Facebook’s latest acquisition is aimed at bolstering the quality of its video ads and premium video ads, as the social network announced that it has brought video-ad-technology company LiveRail into the fold. GigaOM The acquisition could help Facebook to expand video advertising on its own platform by offering publishers better tools to buy and target ads, but it will also give the company an entry into the video ad business across the Web: LiveRail’s customers include publishers like ABC Family, and CBS Interactive. THR LiveRail consists of a bidding platform for video advertising, a technique for matching marketers with ad opportunities, a “Checkpoint” technology for ensuring inappropriate ads aren’t served to children and more.

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Weinstein Company Is Said to Consider Spinning Off TV Unit (NYT)
Just seven months after declaring an ambitious thrust into television, the Weinstein Company, best known for its Oscar-winning film operation, is exploring plans to spin off its TV division into a separate company that could be sold to a strategic partner or taken public. Variety The company is looking to retain an investment bank next week at the Allen & Co. conference in Sun Valley and will proceed into deeper consideration of a sale, taking the company public or raising a large sum. According to a person familiar with the matter, several suitors have approached the Weinstein Co. over the last three to four months, but the company really had its interest piqued in the last 60 days. At present, the independent studio is producing 22 reality shows, seven scripted shows and has another handful of shows in development.

Reading Rainbow Team Raises $5 Million on Kickstarter (GalleyCat)
LeVar Burton and his collaborators have raised $5 million in 35 days. In addition to crowdfunded money, actor Seth MacFarlane has agreed to donate $1 million which brings the total to more than $6 million. PRNewser The extra money will allow Reading Rainbow to do several things, including the creation of mobile apps and free subscriptions for thousands of in-need classrooms. Wednesday night, the Kickstarter page currently had this promise posted: “We have reached our $5M stretch goal and can help 7,500+ classrooms. Now, every $100K helps another 500+ classrooms!”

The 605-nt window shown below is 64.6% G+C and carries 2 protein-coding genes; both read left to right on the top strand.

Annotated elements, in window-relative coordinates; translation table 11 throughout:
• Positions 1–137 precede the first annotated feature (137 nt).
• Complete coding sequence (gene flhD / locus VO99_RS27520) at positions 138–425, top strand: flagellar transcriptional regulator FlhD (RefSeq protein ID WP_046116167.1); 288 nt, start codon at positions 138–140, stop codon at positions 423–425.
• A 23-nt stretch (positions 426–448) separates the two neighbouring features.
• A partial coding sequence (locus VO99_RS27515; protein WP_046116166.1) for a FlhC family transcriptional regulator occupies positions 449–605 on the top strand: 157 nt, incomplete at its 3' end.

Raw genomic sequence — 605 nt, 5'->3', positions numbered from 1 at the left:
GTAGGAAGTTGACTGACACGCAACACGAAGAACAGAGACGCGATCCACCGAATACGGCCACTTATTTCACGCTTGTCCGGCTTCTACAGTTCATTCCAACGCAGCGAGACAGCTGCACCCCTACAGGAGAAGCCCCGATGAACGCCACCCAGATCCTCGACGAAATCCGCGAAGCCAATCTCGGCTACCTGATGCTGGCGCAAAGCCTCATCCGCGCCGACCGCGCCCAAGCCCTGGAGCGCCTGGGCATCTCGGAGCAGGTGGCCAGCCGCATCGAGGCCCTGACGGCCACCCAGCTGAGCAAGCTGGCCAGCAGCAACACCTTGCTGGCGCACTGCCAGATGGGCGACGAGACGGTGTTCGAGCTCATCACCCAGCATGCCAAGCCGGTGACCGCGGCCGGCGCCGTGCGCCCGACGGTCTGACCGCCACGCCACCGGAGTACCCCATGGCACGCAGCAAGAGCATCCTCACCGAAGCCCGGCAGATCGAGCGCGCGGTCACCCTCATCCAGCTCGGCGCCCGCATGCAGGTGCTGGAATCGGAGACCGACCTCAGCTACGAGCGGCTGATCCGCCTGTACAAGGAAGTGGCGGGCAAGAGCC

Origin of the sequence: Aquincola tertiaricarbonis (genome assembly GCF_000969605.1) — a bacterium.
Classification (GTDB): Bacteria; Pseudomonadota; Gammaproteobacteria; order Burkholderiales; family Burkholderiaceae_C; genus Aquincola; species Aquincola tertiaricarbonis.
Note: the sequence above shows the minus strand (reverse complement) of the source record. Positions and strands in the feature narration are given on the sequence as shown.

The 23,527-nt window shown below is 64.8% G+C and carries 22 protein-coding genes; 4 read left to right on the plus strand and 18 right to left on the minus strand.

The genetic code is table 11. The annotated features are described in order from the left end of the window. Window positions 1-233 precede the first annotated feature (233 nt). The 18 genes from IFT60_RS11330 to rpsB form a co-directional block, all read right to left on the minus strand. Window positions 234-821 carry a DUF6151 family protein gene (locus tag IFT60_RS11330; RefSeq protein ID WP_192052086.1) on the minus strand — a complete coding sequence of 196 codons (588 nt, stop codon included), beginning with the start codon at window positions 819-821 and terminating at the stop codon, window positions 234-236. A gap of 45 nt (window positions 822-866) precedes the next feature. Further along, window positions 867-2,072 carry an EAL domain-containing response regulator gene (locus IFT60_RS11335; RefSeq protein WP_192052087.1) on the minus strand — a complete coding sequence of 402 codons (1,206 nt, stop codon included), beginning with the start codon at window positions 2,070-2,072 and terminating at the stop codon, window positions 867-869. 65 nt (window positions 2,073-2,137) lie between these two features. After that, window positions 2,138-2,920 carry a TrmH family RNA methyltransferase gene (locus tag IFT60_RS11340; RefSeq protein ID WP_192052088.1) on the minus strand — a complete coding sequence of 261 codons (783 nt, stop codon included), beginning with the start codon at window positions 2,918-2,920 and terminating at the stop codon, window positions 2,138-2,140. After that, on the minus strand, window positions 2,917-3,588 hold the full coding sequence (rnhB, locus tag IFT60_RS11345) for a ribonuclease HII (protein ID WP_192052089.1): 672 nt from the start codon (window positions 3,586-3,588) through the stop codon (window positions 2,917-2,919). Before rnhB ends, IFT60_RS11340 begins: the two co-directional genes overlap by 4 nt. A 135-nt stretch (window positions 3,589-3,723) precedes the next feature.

Acoca Named AP’s East Coast Entertainment And Lifestyles Editor (The Associated Press)
Shelley Acoca, a veteran editor who has worked at the Miami Herald, Newsday and most recently Fox News Magazine, has been hired as the Associated Press’ East Coast entertainment and lifestyles editor. FishbowlNY At the Herald, Acoca edited 2004 Pulitzer Prize winner for Commentary Leonard Pitts Jr. and also worked extensively on the paper’s separate Pulitzer Prize-winning breaking-news coverage of the Elian Gonzalez saga. Acoca replaces Lisa Tolin, who moved over to and as senior health editor.

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EU’s Right to Be Forgotten: Guardian Articles Have Been Hidden by Google (The Guardian / Comment Is Free)
When you Google someone from within the EU, you no longer see what the search giant thinks is the most important and relevant information about an individual. You see the most important information the target of your search is not trying to hide. Stark evidence of this fact, the result of a European court ruling that individuals had the right to remove material about themselves from search engine results, arrived in the Guardian’s inbox Wednesday morning, in the form of an automated notification that six Guardian articles have been scrubbed from search results.

Former Katie Topper Rachel Miskowiec Joins GMA as 8 A.M. EP (TVNewser)
Rachel Miskowiec, who was EP of Katie for its final season, joins Good Morning America as executive producer of the 8 a.m. hour. Also announced Wednesday, Chris Vlasto, who has been senior broadcast producer of GMA since 2006, has been named EP of the 7 a.m. hour.

Carol Loomis to Retire From Fortune (FishbowlNY)
Carol Loomis, the legendary business journalist who has worked for Fortune for more than 60 years, has decided to call it quits. Loomis, who has most recently served as an editor-at-large, will continue to sporadically contribute content to the magazine.

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Authors Decry Amazon Fight (WSJ)
Some big-name authors have signed an open letter attacking Inc. for its handling of negotiations over a new eBook contract with Hachette Book Group, saying they are collateral damage in the fight. The letter, drafted by best-selling author Douglas Preston, hasn’t yet been posted online for public view. It has circulated privately among authors for more than a week by email.

Journalists at Odds With Union Over Role of Voice of America (NYT)
Voice of America journalists who are fighting to maintain what they say is their editorial independence are now at odds not only with Congress, but also with their own union. The union, the American Federation of Government Employees Local 1812, recently endorsed a bill that would change language in the charter for the 72-year-old news agency and require it to actively support American policy.

Ira Glass’ This American Life Leaves PRI (NYT)
On July 1, This American Life became independent, leaving its distributor of 17 years, Public Radio International, or PRI. That change is partly technical. The program is no longer delivered to local stations through public radio’s satellite system, but instead over the Internet through the online platform PRX, the Public Radio Exchange. But the big impact is financial.